IWF UK Breakfast with Professor Susan Vinnicombe CBE

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An agenda for change to get more women into key positions on boards and executive committees was set out by Professor Susan Vinnicombe CBE at a lively breakfast meeting with members on Monday.

Susan set up the Women’s Leadership Centre at Cranfield University in 1999 when only 6.7% overall directorships were held by women. Since then this has grown to almost 28% this year, after a year of stagnation, which means that the target of 33% women on FTSE 100 Boards by 2020 is well within reach as long as the momentum is maintained.  This year 6 women hold Chair positions and a further 14 hold senior independent directorships on the FTSE 100.

She focussed her talk around three key trends on women on FTSE 100 boards. Firstly whilst there has been a huge increase in the number of women on boards (now 33% of all NEDs of FTSE 100 boards are women) only a small number of women are promoted into the senior roles of Chairman and Senior Independent Director (only 8% women NEDs hold these roles compared to 34% men NEDs). Women need to push to have a career on a board not just a NED role.

This year Susan will look at which women chair the various committees on boards. Secondly, the major problem remains the lack of women executive directors. Only 9.6% executive directors across FTSE 100 boards are women. We also ought to see more women in functional head positions on executive committees. At present one third of such roles are filled by women, but since women often dominate these areas we should see at least parity there. This is a quicker win than women getting CEO roles!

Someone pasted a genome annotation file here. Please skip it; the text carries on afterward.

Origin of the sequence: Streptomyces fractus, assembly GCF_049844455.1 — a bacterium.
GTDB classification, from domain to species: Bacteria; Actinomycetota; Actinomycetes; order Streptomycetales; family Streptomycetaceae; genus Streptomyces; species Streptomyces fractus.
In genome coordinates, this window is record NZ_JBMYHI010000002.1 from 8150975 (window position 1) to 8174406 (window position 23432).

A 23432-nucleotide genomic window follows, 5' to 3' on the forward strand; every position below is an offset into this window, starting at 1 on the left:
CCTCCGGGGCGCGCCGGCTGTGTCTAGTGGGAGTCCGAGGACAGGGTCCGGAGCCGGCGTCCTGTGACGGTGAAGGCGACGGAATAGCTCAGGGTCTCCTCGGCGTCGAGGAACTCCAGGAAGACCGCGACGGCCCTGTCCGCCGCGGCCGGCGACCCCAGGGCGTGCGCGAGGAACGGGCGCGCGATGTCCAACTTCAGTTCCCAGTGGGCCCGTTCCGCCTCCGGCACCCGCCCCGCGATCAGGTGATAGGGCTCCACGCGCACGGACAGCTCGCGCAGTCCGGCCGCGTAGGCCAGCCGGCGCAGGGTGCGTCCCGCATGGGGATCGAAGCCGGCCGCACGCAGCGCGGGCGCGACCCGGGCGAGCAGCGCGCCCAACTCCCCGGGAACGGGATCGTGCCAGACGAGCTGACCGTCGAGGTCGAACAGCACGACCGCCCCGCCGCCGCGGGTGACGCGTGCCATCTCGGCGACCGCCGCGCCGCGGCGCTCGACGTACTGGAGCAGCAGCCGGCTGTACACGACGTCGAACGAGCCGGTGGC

Lastly, in terms of the nationality of directors of FTSE 100 boards, interestingly there are almost as many North American women as North American men. Men dominate in the other three nationality categories (British, EU but not British, Country other than Britain, EU and North America).

There was an interesting and lively discussion around all these issues and the group agreed that a 'nudge’ approach was probably needed in order to change systems and behaviour.

You can read the full Female FTSE Board Report 2017 and the Hampton Alexander Review which were launched in November here:

Hampton Alexander Review

Female FTSE Board Report 2017

Professor Vinnicombe was a member of the Lord Davies Steering Committee on the lack of women on FTSE boards, a member of the Sir John Parker Steering Committee on the lack of ethnicity on FTSE boards and is a member of the Hampton Alexander Review on the lack of women leaders in the FTSE pipeline.  She is the lead author of the annual Cranfield Female FTSE Report on Women on Boards which has been published since 1999.  She has been awarded an OBE and CBE for her services to gender diversity and is also an IWF UK Board Member.

She will be speaking again at the IWF UK event 'Life on Boards' on 5 March 2018.

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